WATCH Chair, Christina Rees said: “This is a real breakthrough. I am delighted that now we can look forward to having women as bishops on the same terms that men are bishops. Women will bring valuable different perspectives and ways of doing things and will also bring a sorely needed wholeness to the Episcopal leadership of our Church. The House of Bishops will cease to be the ‘men only’ club it has been and will be more representative of the people whom the Church exists to serve. Now the Church will be able to draw on the experience and wisdom of many gifted women. We know from 15 years of having women as priests that they are often able to reach people and approach situations in ways that are creative and empowering for many others.”

WATCH is pleased with the outcome on two counts: first, and most importantly, the new proposals express the theological understanding of the Church about the status of baptised Christians and about the relationship between men and women and God. Secondly, the Revision Committee has shown that it has heeded the will of General Synod to draft legislation that would not have arrangements in law that would differentiate between male and female bishops.

WATCH continues to urge to Revision Committee to bring proposals to General Synod in February 2010 which adopt the simplest possible legislation, so that the Church of England can proceed to opening the Episcopate to women in such a way that the nature of the Episcopate is retained and the Church can best communicate its belief that women and men are equal in the eyes of God.


Peter O said...


I think that's a great list for highlighting the issues for those of us who have a "sacramental" objection to female priests/bishops (as opposed to those whose (evangelical) objections are more based around issues of headship and teaching).

Can I ask you a question? Do you think that some provision, like a third province, needs to be made for those who simply cannot theologically accept women bishops, even under a statutory code of practice or are you in the "like it or lump it" camp (as it were)?

Rachel Marszalek said...

Interesting Peter for me to dwell on your question. I am opposed to the idea of a superbishop if it means that he is a female bishop's hierarchical superior.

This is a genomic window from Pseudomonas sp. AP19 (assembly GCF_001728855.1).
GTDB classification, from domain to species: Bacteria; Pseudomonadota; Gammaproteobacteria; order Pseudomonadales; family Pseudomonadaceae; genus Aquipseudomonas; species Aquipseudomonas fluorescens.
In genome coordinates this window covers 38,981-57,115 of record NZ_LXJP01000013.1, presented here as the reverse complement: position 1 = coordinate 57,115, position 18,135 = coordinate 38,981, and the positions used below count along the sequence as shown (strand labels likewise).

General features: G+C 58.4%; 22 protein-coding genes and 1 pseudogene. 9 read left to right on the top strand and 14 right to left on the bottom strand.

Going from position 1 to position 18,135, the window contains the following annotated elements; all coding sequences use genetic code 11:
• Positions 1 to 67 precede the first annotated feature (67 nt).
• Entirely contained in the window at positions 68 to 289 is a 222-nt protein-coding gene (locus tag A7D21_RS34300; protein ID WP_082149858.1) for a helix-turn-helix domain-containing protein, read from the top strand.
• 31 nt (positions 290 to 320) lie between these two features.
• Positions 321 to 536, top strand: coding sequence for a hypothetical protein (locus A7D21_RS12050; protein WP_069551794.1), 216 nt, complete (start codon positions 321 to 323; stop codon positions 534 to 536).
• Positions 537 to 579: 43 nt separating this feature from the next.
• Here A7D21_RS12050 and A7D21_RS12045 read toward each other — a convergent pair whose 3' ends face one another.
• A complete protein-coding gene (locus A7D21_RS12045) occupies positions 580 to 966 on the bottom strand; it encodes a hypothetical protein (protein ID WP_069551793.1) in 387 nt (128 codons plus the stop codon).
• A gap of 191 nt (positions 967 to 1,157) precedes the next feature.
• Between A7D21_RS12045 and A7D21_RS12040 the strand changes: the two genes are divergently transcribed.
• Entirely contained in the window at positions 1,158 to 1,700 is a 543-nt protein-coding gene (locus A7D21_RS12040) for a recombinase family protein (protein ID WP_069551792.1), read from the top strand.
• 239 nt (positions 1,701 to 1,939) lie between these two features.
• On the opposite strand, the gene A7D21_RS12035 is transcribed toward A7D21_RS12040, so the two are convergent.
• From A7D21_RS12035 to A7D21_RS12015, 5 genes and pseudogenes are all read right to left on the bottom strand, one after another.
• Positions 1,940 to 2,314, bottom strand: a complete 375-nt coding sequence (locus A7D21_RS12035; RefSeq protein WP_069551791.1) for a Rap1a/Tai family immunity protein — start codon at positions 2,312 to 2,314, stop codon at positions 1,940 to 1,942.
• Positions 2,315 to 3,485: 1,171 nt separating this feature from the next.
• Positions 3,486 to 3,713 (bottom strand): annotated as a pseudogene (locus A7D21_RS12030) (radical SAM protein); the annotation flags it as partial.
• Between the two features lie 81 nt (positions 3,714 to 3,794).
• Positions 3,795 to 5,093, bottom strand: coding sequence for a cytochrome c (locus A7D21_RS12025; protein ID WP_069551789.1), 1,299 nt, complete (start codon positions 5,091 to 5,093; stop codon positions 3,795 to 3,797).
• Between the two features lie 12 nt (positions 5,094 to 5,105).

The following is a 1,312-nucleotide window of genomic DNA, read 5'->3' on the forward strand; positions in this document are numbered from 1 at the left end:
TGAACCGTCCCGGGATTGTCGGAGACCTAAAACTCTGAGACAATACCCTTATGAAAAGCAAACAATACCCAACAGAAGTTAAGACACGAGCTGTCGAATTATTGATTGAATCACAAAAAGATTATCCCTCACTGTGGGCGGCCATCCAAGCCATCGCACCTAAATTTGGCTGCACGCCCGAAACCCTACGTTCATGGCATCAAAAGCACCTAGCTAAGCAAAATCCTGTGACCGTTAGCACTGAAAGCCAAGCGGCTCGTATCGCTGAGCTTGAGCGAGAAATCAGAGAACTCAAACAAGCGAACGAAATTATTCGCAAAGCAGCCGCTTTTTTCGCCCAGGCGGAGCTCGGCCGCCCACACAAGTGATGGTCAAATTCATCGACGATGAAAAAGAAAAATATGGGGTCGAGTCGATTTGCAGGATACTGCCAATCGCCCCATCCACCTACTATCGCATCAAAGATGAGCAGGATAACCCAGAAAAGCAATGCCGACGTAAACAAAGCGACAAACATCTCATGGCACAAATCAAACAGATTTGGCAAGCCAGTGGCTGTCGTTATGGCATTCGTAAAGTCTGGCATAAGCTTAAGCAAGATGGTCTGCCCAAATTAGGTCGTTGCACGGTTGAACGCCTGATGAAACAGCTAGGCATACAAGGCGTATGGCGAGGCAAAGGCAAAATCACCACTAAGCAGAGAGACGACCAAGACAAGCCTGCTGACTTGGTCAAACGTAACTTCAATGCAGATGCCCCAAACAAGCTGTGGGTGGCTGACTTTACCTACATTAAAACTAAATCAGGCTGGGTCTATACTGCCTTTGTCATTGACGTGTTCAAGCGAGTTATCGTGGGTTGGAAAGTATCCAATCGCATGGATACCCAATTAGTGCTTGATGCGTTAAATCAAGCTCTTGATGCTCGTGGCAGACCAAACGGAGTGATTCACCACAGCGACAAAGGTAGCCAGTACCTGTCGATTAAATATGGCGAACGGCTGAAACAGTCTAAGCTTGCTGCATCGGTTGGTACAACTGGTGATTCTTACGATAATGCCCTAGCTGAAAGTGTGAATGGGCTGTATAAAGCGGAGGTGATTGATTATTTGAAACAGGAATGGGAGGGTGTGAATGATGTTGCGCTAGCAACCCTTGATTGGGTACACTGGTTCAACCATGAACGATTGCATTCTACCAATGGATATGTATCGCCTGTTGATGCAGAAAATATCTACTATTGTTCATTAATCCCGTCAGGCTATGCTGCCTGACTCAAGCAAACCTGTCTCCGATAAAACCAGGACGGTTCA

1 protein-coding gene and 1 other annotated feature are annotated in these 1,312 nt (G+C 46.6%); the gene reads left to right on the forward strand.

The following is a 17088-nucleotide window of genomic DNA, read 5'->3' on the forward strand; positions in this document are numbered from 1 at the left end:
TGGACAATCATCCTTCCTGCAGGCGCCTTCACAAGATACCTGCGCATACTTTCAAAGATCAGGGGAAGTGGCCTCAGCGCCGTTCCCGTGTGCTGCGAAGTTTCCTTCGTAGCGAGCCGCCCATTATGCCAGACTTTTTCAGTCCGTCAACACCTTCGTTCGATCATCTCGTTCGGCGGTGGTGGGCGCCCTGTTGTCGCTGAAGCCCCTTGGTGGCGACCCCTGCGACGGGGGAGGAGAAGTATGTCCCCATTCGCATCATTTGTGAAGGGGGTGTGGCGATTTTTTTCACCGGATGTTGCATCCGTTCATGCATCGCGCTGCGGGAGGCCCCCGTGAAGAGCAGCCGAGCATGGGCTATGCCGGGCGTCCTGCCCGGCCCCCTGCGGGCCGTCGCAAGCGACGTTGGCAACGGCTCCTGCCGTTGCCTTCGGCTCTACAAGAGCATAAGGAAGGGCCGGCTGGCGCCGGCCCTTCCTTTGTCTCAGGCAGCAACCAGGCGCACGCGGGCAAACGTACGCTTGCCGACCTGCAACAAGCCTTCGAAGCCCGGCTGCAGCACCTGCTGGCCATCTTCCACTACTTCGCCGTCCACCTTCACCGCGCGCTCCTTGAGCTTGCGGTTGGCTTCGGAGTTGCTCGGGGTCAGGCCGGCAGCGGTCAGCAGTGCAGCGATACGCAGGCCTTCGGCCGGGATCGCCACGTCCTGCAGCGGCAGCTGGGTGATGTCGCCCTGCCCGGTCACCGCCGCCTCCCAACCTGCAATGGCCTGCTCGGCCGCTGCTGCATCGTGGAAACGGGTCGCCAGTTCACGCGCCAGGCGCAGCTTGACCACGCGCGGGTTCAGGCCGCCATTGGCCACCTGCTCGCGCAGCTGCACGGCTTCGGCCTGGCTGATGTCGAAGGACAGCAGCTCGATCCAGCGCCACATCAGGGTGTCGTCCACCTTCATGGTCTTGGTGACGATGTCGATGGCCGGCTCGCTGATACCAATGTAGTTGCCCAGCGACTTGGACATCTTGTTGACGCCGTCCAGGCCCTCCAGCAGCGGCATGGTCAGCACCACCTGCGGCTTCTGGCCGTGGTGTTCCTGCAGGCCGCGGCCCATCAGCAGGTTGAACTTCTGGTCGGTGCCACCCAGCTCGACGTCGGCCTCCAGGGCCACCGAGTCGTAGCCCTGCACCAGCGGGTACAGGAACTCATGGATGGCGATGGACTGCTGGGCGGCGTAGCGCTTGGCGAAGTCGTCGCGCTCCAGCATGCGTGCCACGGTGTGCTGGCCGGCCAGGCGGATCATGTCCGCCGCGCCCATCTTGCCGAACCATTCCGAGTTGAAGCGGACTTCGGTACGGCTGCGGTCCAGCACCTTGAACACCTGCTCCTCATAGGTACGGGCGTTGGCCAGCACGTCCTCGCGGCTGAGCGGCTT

However, as someone whose very good friend at college can not accept communion from a woman, I understand that he is simply approaching the Bible with a different hermeneutic. I have often found that those who can not accept the eucharist from a woman are wanting to preserve tradition and haven't always engaged with the scriptures at first-hand. However there is also in traditionalists a motivation to test everything which I think honours both God and his church.Those who wish to change tradition need to have patience and women must ensure their efforts are for the benefit of humankind, not just womankind. There is no room for feminist appeals to the secular.Everything in God's house must be done with order.

Theologically, the plural name of God, Elohim is worth dwelling upon. The Hebrew is a feminine noun with a masculine plural ending intimating that when God made humankind in his own image, he was exemplifying something very fundamental about his own nature. He made us in his image and we are male and female. The imago dei includes both men and women. To me we are therefore being far more faithful to the imago dei if we have both men and women shepherding the church.

However, we all grasp our faith differently and God has so much patience with us. If I were a bishop (!) I like to think that I would love my brothers enough to see them take the eucharist or accept holy orders from a man if that helped them to come into the presence of God psychologically, and I would step aside. I inwardly believe that they make their Christ too small if he can only be represented by a man but I am also aware that we all grapple with our symbolic reconstructions of the truth and in whatever guise we stand as representatives, we fail him, I just do not see how a woman by her very biology fails him more.

Anonymous said...

I don't think you have really answered Peter O's question other than by restating what you believe about these issues.

You write

"I have often found that those who cannot accept the eucharist from a woman are wanting to preseve traditions and haven't engaged with the scripture at first-hand"

This may be true for some, but from what I have read from their writings many of them have engaged with the scripture first-hand and have reached very different conclusions to yours.

They find your beliefs as theologically objectionable as much as you find their beliefs on Women Bishops.

So as for Peter's question: Are they to lump it? Should they have a third province?

I cannot really imagine a Woman Bishop worth her salt giving them any shrift at all. In fact the system will act to drive them out of Anglicanism and lead to their extinction in the CofE which I suspect is what people like Christina Rees are really aiming for.


Rachel Marszalek said...

Hi Iconoclast
I think the Church demonstrates its patience by allowing flying bishops to ordain and confirm those for whom a consecrated woman poses difficulties. There will come a time, I am sure, when this will be seen as just one of our birth pangs. We will survive this problem and the church will proclaim afresh the vision of our Saviour in ways that resonate with the lives of people today and tomorrow.I think that the expression of the priest as male only, will be a part of the church's historic evolution into what it will one day become when we live out Gal 3:28 more faithfully. In the meantime, we exercise patience and we love those with whom we disagree and we wait for the church to 'grow up'.